The hip-hop world is a less than sensible place -lots of times, you're even required to clarify when bad means bad and when bad means good- so once a week we're going to get with a rapper and ask them to explain things. Have something you always wanted to ask a rapper? Email it to firstname.lastname@example.org.
This Week's Rapper: DeVille
This Week's Subject: Underappreciated picks from Wu-Tang's catalogue
Next Thursday, the mighty Wu-Tang Clan -- or, as Southern rap fans know them, New York's Geto Boys -- will attempt to Kung-Fu the shit out of the House of Blues. In preparation, we called on rapper DeVille, unofficial Wu-Tang scholar, to give us the five most underappreciated songs from Wu-Tang's songagraphy. He's done so admirably (the only omission we truly lament is RZA's "Grits"). Picks and videos below.
5. "As High As Wu-Tang Get" from Wu-Tang Forever (1997)
When I first heard this song it was an instant favorite. ODB's drunken voice on the hook was just perfect for the beat. He starts off with, "You bitch ass niggas!" It was just vintage Wu, and you can NEVER go wrong with bars from GZA and Meth.
4. "Mighty Healthy" from Ghostface Killah's Supreme Clientele (2000)
Supreme Clientele is arguably Ghost's best album; it's full of incredible music, which is why any song that didn't get released as a single could qualify as underappreciated. "Mighty Healthy" was one of my favorite tracks though, because the bells made it sound like a haunted lullaby over the drum sample from "Nobody Beats the Biz".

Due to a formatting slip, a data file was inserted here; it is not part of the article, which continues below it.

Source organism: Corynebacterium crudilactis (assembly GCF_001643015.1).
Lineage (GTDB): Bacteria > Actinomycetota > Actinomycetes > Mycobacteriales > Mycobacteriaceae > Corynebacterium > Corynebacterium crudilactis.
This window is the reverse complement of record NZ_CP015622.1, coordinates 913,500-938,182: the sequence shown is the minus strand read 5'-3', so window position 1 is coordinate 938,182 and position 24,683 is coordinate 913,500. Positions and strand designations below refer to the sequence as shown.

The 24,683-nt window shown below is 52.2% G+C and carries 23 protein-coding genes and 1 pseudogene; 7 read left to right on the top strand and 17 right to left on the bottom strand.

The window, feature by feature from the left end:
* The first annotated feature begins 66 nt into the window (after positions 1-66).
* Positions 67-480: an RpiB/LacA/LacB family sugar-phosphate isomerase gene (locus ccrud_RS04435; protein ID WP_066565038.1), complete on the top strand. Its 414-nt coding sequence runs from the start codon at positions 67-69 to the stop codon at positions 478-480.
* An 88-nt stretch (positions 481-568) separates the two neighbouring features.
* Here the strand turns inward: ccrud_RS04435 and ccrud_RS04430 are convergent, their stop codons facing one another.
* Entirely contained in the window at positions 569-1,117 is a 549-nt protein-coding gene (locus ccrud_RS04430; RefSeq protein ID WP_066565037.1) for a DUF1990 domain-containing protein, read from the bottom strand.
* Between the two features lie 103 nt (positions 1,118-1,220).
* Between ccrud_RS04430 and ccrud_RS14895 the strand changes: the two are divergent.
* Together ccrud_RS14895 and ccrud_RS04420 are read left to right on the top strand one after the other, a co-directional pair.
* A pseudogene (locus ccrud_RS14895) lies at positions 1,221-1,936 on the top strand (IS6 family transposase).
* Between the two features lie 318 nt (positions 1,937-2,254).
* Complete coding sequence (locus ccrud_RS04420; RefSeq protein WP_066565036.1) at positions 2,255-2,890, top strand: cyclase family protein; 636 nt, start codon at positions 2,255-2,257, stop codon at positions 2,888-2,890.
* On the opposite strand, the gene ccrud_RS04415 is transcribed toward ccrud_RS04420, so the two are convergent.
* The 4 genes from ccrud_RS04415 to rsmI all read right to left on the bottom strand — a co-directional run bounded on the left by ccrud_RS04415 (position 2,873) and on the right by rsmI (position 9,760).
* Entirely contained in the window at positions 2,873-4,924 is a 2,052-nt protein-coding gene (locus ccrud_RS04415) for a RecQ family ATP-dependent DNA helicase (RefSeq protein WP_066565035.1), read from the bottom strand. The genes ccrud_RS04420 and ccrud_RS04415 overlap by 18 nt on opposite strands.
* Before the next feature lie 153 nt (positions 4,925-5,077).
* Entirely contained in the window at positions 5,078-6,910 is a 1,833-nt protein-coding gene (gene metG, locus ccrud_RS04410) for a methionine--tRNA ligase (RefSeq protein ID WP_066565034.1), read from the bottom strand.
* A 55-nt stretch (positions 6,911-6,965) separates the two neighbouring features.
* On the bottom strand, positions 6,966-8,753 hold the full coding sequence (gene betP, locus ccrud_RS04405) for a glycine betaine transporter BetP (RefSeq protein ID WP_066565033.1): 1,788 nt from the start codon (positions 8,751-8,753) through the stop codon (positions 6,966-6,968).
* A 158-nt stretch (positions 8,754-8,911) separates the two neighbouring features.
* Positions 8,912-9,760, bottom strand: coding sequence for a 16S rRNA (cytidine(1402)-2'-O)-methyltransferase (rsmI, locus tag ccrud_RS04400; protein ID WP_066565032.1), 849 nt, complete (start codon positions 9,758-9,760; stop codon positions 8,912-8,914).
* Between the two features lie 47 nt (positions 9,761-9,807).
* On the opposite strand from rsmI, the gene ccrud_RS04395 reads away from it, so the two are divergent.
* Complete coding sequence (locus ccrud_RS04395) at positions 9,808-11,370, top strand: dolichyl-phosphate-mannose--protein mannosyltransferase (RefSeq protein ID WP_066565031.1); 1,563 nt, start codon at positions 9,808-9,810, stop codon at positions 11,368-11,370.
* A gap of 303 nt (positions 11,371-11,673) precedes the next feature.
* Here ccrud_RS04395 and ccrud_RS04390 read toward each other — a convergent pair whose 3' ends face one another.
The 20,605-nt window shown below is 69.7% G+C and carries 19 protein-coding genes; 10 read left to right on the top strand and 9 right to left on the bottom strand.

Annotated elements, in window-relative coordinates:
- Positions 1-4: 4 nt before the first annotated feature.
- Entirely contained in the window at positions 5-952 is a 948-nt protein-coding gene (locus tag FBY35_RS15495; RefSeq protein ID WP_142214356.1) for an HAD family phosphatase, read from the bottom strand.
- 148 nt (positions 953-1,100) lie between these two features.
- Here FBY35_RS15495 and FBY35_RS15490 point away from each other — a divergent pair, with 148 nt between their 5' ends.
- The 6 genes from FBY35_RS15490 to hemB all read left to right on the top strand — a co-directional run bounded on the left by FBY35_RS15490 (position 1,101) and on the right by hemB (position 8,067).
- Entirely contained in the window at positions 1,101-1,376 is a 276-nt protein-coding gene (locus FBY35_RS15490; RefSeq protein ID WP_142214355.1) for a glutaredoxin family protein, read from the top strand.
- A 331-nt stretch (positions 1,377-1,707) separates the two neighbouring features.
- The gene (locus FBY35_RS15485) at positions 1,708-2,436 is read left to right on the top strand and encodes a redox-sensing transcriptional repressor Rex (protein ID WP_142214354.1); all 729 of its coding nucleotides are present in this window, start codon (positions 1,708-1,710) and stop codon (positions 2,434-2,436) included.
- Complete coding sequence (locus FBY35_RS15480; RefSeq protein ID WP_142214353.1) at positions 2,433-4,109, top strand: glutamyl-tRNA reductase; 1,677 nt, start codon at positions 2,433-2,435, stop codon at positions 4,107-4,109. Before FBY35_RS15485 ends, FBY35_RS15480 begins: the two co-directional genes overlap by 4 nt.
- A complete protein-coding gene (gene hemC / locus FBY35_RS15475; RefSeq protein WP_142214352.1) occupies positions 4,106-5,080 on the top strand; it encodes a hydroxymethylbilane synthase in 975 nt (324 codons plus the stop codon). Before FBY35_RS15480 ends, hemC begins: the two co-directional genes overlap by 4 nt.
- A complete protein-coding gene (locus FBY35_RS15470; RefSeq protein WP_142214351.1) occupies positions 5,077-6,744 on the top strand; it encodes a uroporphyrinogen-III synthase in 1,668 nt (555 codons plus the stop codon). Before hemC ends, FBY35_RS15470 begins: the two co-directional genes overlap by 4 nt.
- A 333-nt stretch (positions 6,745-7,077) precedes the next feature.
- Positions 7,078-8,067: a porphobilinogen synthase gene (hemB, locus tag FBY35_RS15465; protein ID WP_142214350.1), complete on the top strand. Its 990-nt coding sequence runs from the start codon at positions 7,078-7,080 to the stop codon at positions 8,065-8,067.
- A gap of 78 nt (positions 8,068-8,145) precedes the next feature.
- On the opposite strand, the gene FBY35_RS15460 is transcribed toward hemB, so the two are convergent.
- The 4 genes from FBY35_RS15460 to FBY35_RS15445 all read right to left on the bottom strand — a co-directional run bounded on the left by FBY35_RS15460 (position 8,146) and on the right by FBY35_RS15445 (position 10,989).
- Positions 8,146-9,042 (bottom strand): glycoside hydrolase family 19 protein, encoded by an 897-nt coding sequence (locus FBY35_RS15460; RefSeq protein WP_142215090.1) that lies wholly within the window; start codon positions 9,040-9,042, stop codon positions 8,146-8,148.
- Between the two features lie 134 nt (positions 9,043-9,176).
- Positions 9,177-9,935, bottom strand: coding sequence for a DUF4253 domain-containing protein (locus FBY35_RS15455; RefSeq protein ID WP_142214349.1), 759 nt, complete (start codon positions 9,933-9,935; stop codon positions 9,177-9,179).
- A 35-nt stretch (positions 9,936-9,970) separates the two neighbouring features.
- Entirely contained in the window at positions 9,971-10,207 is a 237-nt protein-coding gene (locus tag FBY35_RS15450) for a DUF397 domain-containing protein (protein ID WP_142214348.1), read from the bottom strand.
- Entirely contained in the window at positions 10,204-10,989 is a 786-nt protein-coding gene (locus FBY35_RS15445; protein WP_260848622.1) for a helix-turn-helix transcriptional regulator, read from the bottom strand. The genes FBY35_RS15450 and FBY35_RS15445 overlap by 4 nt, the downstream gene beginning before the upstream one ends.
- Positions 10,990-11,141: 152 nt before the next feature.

3. "Judgement Day" from Method Man's Tical 2000 (1998)
Tical 2000 was the sequel to his debut album and Method was showing people he still had the same rawness he came into the game with. At the same time, he was trying to advance his sound but alot of people just missed it. The entire album got slept on in my opinion but "Judgement Day" got released as a single so that makes it the most underappreciated from that album.
2. "The Juks" from Ghostface's Bulletproof Wallets (2001)
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One man. Two words. The Alchemist! He murdered the production on this joint. I loved this song so much I actually did a freestyle called "Still Here" to it on my Fame Conversation mixtape.
1. "Verbal Intercourse" - Raekwon's Only Built for Cuban Linx (1995)
I don't think this song is underappreciated by those who know and love Wu-Tang but I do think it's overlooked by hip-hop fans overall. Nas dropped one of his best verses over what I consider one of the best samples of the 90's. It's easily my favorite from that album.